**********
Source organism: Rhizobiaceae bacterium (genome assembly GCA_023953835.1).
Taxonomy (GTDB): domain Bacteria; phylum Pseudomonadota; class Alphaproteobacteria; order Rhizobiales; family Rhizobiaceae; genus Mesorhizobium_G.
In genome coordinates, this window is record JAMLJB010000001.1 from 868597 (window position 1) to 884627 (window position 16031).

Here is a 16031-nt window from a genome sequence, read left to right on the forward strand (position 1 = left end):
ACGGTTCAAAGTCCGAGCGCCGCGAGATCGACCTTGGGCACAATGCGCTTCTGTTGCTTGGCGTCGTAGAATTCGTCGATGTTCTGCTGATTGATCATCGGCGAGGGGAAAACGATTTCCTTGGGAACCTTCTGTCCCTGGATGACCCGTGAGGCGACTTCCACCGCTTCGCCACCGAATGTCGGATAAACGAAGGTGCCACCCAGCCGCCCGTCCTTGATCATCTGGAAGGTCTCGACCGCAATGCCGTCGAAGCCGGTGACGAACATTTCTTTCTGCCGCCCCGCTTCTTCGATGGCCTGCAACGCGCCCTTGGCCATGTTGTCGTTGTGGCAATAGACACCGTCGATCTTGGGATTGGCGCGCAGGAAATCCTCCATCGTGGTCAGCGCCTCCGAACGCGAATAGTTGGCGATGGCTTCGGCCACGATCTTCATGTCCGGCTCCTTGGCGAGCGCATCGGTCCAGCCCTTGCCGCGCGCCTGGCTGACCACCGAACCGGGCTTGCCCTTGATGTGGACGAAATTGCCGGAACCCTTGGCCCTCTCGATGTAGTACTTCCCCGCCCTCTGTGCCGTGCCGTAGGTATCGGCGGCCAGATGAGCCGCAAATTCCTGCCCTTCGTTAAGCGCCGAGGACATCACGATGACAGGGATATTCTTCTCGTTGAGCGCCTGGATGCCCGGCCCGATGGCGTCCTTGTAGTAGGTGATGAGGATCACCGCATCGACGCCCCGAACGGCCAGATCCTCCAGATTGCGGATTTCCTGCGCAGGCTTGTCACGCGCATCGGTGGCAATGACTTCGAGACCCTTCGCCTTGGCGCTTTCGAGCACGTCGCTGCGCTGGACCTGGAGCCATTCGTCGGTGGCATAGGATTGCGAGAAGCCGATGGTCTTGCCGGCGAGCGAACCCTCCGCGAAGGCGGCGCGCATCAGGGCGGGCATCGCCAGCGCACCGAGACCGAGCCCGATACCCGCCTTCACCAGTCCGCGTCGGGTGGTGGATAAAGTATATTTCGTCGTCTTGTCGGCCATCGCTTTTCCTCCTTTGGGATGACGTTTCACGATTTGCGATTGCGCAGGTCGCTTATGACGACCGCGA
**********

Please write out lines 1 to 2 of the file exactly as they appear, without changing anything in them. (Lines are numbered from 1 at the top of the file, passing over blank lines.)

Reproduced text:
Source organism: Rhizobiaceae bacterium (genome assembly GCA_023953835.1).
Taxonomy (GTDB): domain Bacteria; phylum Pseudomonadota; class Alphaproteobacteria; order Rhizobiales; family Rhizobiaceae; genus Mesorhizobium_G.